Building an Arduino Web Server

Oliver Higgins

Issue 1, July 2017

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Web server technology is behind much of the modern world. However you don't need a whole lot of computing power to achieve great things.

A web server is a program that delivers data to a client machine via the Hyper Text Transfer Protocol (HTTP). This program serves data to users (most commonly referred to as a web page), in response to the request sent by their web browser (client machine). Dedicated devices exist to purely service this purpose. 

If you’re serving a lot of data from a web server, then an Arduino may not actually be the best choice. Web servers can be built from something like a small computer (Raspberry Pi or small PC) or scale up to a fully-fledged multi-processor web server used in data centres around the world. However for many simple hardware devices, web server technology allows us to send and receive all sorts of data using WiFi or ethernet connectivity, which is in just about every home and office (especially for the avid DIYODE reader!).


We're creating a lightweight web server which can respond to your requests for information, and provide General Purpose Input Output (GPIO) hardware information data to screen. We'll use a temperature/humidity sensor in this demonstration, but you could use any sensing module, or even just a jumper-wire from 5V to one of the GPIO pins.


The web server is an example of the server/client process. Commonly used programs that deliver your content is Apache, Microsoft Information exchange, and nginx. The web server forms part of a larger internet suite, or collection of protocols. This includes but is not limited to FTP, DNS, and IMAP, which you probably use every day (perhaps without even realising it).

How it works
Request Page

When you open your web browser and type a website address into your address bar, the web browser takes this information and sends the request to their server, which is serving the “page” that you wish to view. Their server receives this request for information, along with your return address. It then puts together the requested information, as well as information on how to build and display the page. There are visual and non-visual parts to this response. Firstly there is an amount of “header” data that is required to build this page. Primarily this information tells your web browser (client) what type of information you are viewing, the language or “encoding” that the page may be in, and even how to display the text or images on the page. While HTML is the most common way to format a response for "human consumption", many other solutions exist for content designed for machine-handling. But we'll cover those another time.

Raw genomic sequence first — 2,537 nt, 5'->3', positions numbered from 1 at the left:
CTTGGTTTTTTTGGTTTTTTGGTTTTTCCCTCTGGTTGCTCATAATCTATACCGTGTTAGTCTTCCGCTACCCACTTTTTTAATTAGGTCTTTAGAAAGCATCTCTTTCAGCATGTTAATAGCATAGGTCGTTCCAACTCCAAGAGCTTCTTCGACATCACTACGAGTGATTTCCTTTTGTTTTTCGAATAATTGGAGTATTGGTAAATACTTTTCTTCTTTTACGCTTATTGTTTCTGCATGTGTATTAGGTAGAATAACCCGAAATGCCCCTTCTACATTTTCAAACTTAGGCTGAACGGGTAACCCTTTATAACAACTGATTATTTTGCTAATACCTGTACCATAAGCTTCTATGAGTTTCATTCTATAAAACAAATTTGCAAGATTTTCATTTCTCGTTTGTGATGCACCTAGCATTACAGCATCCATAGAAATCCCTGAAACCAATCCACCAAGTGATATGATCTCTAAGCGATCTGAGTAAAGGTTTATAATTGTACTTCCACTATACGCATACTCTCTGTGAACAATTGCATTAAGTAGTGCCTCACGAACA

When dealing with HTML (or at least, a HTTP request), the format of this return data typically follows this pattern:

HEADER: What the information is, and how is it encoded.

METADATA: Important elements of the page, but are not displayed.

CONTENT: The visible portion. In its most common form, this is Hyper Text Markup Language (HTML) and is a sequence of tags that tells the browser how to display the text or image.

It is important to note in the understanding of how we will shape the responses for our web server, that pages can be served statically or dynamically. A static page is a basic file that is sent to the browser each time, which says the same thing (see example). A dynamic page has content that changes with each page request. This requires the server to do some preprocessing of the information, then assemble your page before serving it. In the context of this project, it may be reading a pin or sensor, and then relaying its status to the user, via the web page.